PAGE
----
Posts Tagged ‘Climbers’
Posted by editor on Friday, 8 June 2012
I doubt if there is anything about roses that Simon White does not know. He has worked for multi-medal-winning Peter Beales Roses in Norfolk for 30 years, but said that when he started there he didn’t care much for roses, but was just looking for a job! This was Simon’s second workshop for The Garden House, and he is a storehouse of rose-related facts and insider stories.
We began with a comprehensive A-Z of Roses, accompanied by lots of pictures, which gave us a good grounding in the many different types of rose. Already we were noting down the names of old favourites, must-have unfamiliar ones, and desirable new introductions. Simon’s message was that roses are a very versatile plant: there is something for every situation. Particularly useful was the knowledge that shrub roses grown against a wall or fence will climb up while still flowering beautifully from the base.
From where I was sitting, the fragrance from a bucket of cut roses standing just outside kept wafting in. They had featured on the Peter Beales stand at Chelsea the previous week and were still in amazing condition. We passed them round to look at their colours and forms and tried to describe each one’s distinctive scent. Then we were given a demonstration of the professional method of propagating roses from tiny buds on to rootstock. We were also shown how to plant a rose to get it off to a good start, especially in our local chalky soil or to avoid rose replant disease – apparently the secret is all in a cardboard box.
The very full and informative day ended with a walk around Bridgette’s garden, rose-spotting. Although I’m very familiar with the garden from working in it each week with the Friday group I was still surprised by the number and variety of roses growing there – although Simon was reluctant to spend time on any that had been bred by their famous rival rose-growers (whose initials are D.A.)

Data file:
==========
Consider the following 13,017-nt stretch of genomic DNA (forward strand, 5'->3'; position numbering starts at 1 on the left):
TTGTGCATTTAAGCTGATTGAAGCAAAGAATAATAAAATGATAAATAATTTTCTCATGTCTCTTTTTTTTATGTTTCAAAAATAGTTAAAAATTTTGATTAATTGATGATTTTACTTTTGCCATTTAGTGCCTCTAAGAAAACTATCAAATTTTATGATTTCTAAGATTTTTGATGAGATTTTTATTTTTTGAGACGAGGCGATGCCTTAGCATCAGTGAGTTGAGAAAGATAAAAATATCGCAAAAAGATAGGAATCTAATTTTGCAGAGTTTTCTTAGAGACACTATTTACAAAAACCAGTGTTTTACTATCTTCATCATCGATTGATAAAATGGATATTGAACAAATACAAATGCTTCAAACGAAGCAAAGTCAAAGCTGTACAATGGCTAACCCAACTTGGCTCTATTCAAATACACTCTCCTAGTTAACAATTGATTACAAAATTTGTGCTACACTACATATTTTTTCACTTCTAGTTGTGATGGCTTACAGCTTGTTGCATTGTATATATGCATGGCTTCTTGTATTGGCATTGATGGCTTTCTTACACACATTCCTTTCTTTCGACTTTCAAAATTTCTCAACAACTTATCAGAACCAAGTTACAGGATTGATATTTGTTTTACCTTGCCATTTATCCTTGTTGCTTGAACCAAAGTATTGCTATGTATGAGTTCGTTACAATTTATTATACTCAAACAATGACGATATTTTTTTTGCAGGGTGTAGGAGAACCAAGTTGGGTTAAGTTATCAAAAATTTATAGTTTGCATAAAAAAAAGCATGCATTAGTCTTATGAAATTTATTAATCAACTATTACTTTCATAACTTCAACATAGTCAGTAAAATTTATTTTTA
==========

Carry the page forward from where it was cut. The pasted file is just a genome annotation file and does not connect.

Posted by editor on Saturday, 11 February 2012
Here at The Garden House we have many lovely roses – climbers, shrubs, ramblers, miniatures – we’re passionate about them! But we also know that roses carry a certain mystique with regard to care – when to prune, how to prune, when to feed, with what etc…
If you know someone who would love to know more about roses and their care, why not buy them a Garden House Voucher (£10 upwards)? The Voucher can be put towards any workshop, course or garden visit – but would be especially appropriate right now put towards our “All You Need to Know About Roses” workshop, taking place Saturday 2 June. The workshop will be led by rose expert Simon White of Peter Beales nursery in Norfolk. www.classicroses.co.uk
Contact us now and we can email a voucher to you before the 14th…!
If you’re thinking of planting some new roses this spring, remember that, as with all plants, it is so important to consider ‘right plant, right place’ – below is a list of some of our favourites:
Climbers for north-facing walls:
R. ‘Alberic Barbier’ AGM (Climber/Rambler). Flowers rich cream, apple fragrance, some repeat flowering, some winter leaf persistence. Ht 6m (20ft).
R. ‘Dortmund’ AGM (Climber). Single, blood-red flowers; repeat-flowering. Ht 2m (6½ft).
R. ‘Félicité Perpétue’ AGM (Climber/Rambler). White flowers, buds tinged red, some winter leaf persistence. Ht 5m (17ft).
Very vigorous roses for climbing into trees:
R. filipes ‘Kiftsgate’ AGM (Rambler). Slightly fragrant; one flowering period; creamy white flowers. Ht10m (30ft).
R. longicuspis (Climber). Slightly fragrant; one flowering period; white flowers; semi-evergreen, tender. Ht 6m (20ft).
R. ‘Seagull’ AGM (Climber/rambler). Slightly fragrant; one flowering period; white flowers with golden stamens. Ht 4.5m (15ft).
Roses for training up pillars: (Need to be flexible-stemmed, produce flowers at the ends of all current seasons growth, and preferably be of moderate vigour.)
R. ‘Compassion’ AGM (Climber/Rambler). Double, fragrant, repeat flowering; pink, shaded apricot blooms. Ht 2.4m (8ft)
R. ‘Danse de Feu’ (Climber) Double; repeat flowering; orange to scarlet flowers. Ht 2.4m (8ft)